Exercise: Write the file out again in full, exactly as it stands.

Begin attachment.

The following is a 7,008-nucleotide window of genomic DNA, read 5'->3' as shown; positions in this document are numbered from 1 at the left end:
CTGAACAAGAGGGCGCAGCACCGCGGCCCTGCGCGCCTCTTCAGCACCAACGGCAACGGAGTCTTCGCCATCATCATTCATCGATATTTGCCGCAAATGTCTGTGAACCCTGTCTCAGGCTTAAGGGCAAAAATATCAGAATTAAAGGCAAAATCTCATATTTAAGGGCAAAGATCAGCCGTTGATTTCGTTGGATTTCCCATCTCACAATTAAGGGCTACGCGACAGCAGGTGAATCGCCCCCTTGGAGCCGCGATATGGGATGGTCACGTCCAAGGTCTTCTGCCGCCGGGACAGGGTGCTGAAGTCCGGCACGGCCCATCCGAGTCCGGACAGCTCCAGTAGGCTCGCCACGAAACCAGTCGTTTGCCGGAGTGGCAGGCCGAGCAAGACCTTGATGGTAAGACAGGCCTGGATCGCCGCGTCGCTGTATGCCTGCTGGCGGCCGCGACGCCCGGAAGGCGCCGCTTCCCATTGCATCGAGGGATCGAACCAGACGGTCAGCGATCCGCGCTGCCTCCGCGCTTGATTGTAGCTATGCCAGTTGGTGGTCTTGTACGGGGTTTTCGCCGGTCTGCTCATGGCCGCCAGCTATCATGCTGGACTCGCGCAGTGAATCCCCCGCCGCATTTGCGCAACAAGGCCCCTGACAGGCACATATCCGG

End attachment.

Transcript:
The following is a 7,008-nucleotide window of genomic DNA, read 5'->3' as shown; positions in this document are numbered from 1 at the left end:
CTGAACAAGAGGGCGCAGCACCGCGGCCCTGCGCGCCTCTTCAGCACCAACGGCAACGGAGTCTTCGCCATCATCATTCATCGATATTTGCCGCAAATGTCTGTGAACCCTGTCTCAGGCTTAAGGGCAAAAATATCAGAATTAAAGGCAAAATCTCATATTTAAGGGCAAAGATCAGCCGTTGATTTCGTTGGATTTCCCATCTCACAATTAAGGGCTACGCGACAGCAGGTGAATCGCCCCCTTGGAGCCGCGATATGGGATGGTCACGTCCAAGGTCTTCTGCCGCCGGGACAGGGTGCTGAAGTCCGGCACGGCCCATCCGAGTCCGGACAGCTCCAGTAGGCTCGCCACGAAACCAGTCGTTTGCCGGAGTGGCAGGCCGAGCAAGACCTTGATGGTAAGACAGGCCTGGATCGCCGCGTCGCTGTATGCCTGCTGGCGGCCGCGACGCCCGGAAGGCGCCGCTTCCCATTGCATCGAGGGATCGAACCAGACGGTCAGCGATCCGCGCTGCCTCCGCGCTTGATTGTAGCTATGCCAGTTGGTGGTCTTGTACGGGGTTTTCGCCGGTCTGCTCATGGCCGCCAGCTATCATGCTGGACTCGCGCAGTGAATCCCCCGCCGCATTTGCGCAACAAGGCCCCTGACAGGCACATATCCGG